Here’s the link to Marsha’s Page.

I’ll add the obligatory essay question.

1) In 500 words – Do Deaf schizophrenics hear their voices in ASL?


Just Visiting

The grounds are beautiful at the facilities I visit at the State Prison, Department Of Correction. I walk past careful beds of flowers, not a weed in sight. There are no trees or shrubs, though, nothing to interfere with the line of sight. We, the visiting group, go through the main door and into a small reception area with armed officers, two women, one man. Others come and go. They check my name and take my driver’s license, which they say they will return when we leave. They pat us down. No homemade treats are allowed. The other members of the party are checked out and we are sent through a door that clangs behind us. There is another steel door ahead of us, not yet open, so we stand between the doors, crowded into the space, maybe ten feet square, holding what we have brought. This is the moment when the unique experience of prison is made plain to me. The officers are unsmiling and show no emotion – their faces are blank and there is none of the anxiety-easing small talk of normal interchange. As visitors, we are potential sources of trouble. The door ahead of us is opened and clangs shut behind us. Ahead is a corridor whose walls have lists of rules and announcements: There will be a class beginning in Bible study on Thursday in room etc. GED classes will begin again next week. The prison newsletter is open for submissions.

We walk to a room led by a guard who opens the doors for us. The prisoners, in green scrubs are already there. The halls have a smell of disinfectant. This room is slightly better.

We are here to conduct Jewish services in the week between Rosh Hashanah and Yom Kippur, the two stellar holidays of the Jewish year. We are bringing sealed supermarket items for a holiday meal. There can be nothing special, nothing handmade. We sit with the prisoners, one and one at the table, chatting for a few minutes. The prayer service begins. We take turns reading.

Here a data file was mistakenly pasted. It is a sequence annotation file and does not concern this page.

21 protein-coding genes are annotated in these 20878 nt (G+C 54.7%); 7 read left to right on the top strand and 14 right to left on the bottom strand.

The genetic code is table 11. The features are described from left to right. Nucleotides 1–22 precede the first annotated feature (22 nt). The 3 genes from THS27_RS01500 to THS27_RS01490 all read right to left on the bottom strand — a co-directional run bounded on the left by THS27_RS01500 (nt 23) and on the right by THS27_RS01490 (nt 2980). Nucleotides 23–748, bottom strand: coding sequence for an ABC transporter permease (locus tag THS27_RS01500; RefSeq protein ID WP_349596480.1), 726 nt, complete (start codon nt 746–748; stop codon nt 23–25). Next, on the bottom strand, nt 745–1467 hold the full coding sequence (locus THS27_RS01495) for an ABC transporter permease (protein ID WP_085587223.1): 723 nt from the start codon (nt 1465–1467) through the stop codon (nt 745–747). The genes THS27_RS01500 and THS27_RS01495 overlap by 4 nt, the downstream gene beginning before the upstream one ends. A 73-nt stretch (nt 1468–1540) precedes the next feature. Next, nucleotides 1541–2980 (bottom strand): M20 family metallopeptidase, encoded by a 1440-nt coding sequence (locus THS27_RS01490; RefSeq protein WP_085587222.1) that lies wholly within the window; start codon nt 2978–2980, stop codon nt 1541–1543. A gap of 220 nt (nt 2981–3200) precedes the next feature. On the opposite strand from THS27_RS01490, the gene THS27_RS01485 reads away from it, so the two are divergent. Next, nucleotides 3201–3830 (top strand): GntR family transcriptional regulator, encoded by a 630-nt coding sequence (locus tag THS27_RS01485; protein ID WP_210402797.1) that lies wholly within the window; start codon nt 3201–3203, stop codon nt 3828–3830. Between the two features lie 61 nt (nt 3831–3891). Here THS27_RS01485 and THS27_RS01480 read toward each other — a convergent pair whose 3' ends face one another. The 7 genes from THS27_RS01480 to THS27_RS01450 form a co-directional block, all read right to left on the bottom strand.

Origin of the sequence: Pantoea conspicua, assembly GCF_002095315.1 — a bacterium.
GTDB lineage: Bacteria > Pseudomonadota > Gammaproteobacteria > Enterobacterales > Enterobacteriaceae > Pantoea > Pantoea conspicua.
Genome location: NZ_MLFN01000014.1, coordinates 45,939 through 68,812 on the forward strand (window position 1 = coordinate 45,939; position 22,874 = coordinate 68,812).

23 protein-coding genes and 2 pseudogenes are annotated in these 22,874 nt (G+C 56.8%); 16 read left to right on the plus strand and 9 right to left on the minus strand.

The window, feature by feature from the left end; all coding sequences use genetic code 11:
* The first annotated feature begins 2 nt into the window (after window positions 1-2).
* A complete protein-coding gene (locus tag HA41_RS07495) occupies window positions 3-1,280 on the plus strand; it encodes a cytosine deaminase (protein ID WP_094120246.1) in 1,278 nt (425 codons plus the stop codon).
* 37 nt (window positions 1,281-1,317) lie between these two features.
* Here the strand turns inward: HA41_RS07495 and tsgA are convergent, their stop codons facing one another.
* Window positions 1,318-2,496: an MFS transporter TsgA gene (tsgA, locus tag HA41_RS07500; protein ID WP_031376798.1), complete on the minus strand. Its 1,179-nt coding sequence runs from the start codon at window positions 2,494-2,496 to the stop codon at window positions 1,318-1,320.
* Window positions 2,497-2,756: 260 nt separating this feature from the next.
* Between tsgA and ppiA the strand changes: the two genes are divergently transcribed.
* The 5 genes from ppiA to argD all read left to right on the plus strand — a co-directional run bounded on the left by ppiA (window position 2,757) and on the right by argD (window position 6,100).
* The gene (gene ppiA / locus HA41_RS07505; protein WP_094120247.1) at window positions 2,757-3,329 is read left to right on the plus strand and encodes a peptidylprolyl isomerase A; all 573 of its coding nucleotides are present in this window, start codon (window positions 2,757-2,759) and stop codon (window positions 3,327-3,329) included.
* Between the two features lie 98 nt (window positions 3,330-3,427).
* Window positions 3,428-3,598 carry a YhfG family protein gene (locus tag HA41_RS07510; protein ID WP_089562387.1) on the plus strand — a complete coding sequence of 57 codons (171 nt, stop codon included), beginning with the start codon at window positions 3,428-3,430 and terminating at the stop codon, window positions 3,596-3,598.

The room is square and large enough for the 12 of us to sit comfortably on the not very comfortable chairs. It is lit with florescent tubes and faint light from barred windows so dirty that the light comes through them filtered and muzzy.

In the middle of the service, two guards come in. Immediately, the prisoners stand and go to one end of the room, facing the center. A list is read. Each man responds to the number with his own number. The prisoners show no expressions of annoyance or impatience that this rare time with us has been interrupted. The speed with which they respond lets us know that no expressions of irritation or words of impatience are tolerated, even though the guards knew we were here and could have put off the count until we left.

The count completed, the guards leave and we go back to our service and then give out the paper plates and plastic spoons, which will later be collected. We unwrap the less than appetizing food and begin to eat. We have been chatting all the while. Have they been able to light candles for Sabbath prayers? No. What have they watched or read that they have liked lately? Sometimes we laugh together. Newspapers and entertainment programs are scanned here, and edited to weed out acts of violence. We answer questions if we can. Partisan political news is expunged. What is or is not allowed the prisoners changes from day to day and no complaints about this are tolerated. Little planning can be counted on, few plans made. This keeps the escape rate low, but it also infantilizes the inmates.

There is, at all times, a low-key but constant tension in the prison. No one is at ease. Our meal over, we embrace the prisoners and knock on the door – we have been locked in – and the guard opens it an escorts us back the way we have come and to the office. We get our driver’s licenses back and anything that was taken from us as being potentially dangerous or forbidden. Three hours have passed. It feels like all day.